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A possible approach to adding a silent start/shutdown to the ACA
A possible approach to adding a silent start/shutdown to the ACA
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Old Yesterday, 02:18 PM   #61
Mooly is offline Mooly  United Kingdom
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A possible approach to adding a silent start/shutdown to the ACA
Digital logic with its normally hard and fast rules really is a different ball game compared to analogue and all its intermediate states.

I'm not rally sure what to make of it tbh (hint... if you want to simulate using a sine wave output then selecting a much lower frequency of say 100Hz will speed the simulation time up no end)

The goal in the simulation is to get a flat line output when no signal is applied, meaning that the speaker sees absolutely no voltage change. That doesn't happen I'm afraid.

You also seem to have the same issue that I keep getting in that the simulated relays/switches etc allow the turn off pulse through. Some hazy thought has just appeared to me... is it because the rail has disappeared and the switch needs the supply present in order to work in the simulation i.e does the switch have zero resistance with no supply present. I wonder.
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Old Yesterday, 02:20 PM   #62
Mooly is offline Mooly  United Kingdom
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A possible approach to adding a silent start/shutdown to the ACA
Quote:
Originally Posted by wayne View Post
Just use it balanced, more than 2X the power, lower distortion and the thump is cancelled at the speaker by appearing equally on both sides.
That's a fiddle though. Any amplifier should (in my book) be silent at power on and power off. Its all part of the user experience that makes a product a delight to use.
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Old Yesterday, 03:58 PM   #63
Mark Johnson is offline Mark Johnson  United States
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A possible approach to adding a silent start/shutdown to the ACA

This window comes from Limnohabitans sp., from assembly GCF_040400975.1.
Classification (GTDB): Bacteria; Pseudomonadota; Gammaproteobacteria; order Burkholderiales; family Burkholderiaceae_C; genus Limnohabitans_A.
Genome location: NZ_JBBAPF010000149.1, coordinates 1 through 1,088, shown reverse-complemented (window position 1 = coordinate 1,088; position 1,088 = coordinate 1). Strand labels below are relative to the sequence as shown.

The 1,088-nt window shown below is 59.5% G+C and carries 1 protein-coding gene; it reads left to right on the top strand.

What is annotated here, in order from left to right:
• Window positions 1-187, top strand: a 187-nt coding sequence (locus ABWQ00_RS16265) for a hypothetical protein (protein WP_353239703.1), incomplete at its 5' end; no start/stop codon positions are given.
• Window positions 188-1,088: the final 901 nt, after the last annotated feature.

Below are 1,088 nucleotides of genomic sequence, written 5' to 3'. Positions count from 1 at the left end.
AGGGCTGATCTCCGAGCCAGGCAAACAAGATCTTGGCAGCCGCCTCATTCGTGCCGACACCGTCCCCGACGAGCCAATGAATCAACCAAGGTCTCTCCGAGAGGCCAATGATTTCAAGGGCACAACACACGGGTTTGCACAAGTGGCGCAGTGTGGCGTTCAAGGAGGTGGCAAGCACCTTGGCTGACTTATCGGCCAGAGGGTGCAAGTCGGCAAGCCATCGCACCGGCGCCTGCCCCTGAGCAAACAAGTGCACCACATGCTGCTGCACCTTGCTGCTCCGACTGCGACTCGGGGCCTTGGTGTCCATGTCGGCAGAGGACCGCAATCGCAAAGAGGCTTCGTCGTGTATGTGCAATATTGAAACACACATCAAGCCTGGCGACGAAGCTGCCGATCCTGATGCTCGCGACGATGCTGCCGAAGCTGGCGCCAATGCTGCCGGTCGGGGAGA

Quote:
Originally Posted by Mooly View Post
... is it because the rail has disappeared and the switch needs the supply present in order to work in the simulation i.e does the switch have zero resistance with no supply present. I wonder.
If you use the NC (Normally Closed) contacts of the relay to connect an X ohms resistor across the speaker, then the job of the control electronics is to de-energize the relay coil at power-off. Which is easy to do even with a collapsing power supply.

To simulate this using the LTSPICE voltage controlled switch as a handy substitute for a relay: connect the switch control circuitry to the always-present +24V output of the SMPS, upstream of the front panel ON/OFF switch.

If that disgusts you, build a little subcircuit in LTSPICE that implements a current controlled switch, using the LTSPICE voltage controlled switch and a small number of additional components. It might be as simple as a single resistor and an LTSPICE voltage controlled switch, with cleverly chosen switching threshold (model parameter Vt). This current controlled switch does not need any supply rail to operate correctly; when the input current is sufficient, the relay closes. By the way, that's how real-world relays work too! When coil input current is sufficient, the electromagnet's field is now strong enough to pull the armature.

One way to simulate NC relay contacts is to swap the + and - control voltage input pins on the LTSPICE voltage controlled switch, and change the Vt parameter appropriately.

Another way to simulate NC relay contacts is to define "Ron" to be 66 megohms and "Roff" to be one milliohm. Aha, now open means closed and vice versa.

Last edited by Mark Johnson; Yesterday at 04:01 PM.
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Old Yesterday, 05:59 PM   #64
wayne is offline wayne  United States
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A possible approach to adding a silent start/shutdown to the ACA
Quote:
Originally Posted by Mooly View Post
That's a fiddle though. Any amplifier should (in my book) be silent at power on and power off. Its all part of the user experience that makes a product a delight to use.
Very true not acceptable in commercial product. Some people put up with it but I wouldn’t, especially at some of today’s prices. I think the mono ACA is a cute package though.
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Old Yesterday, 06:09 PM   #65
Mooly is offline Mooly  United Kingdom
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A possible approach to adding a silent start/shutdown to the ACA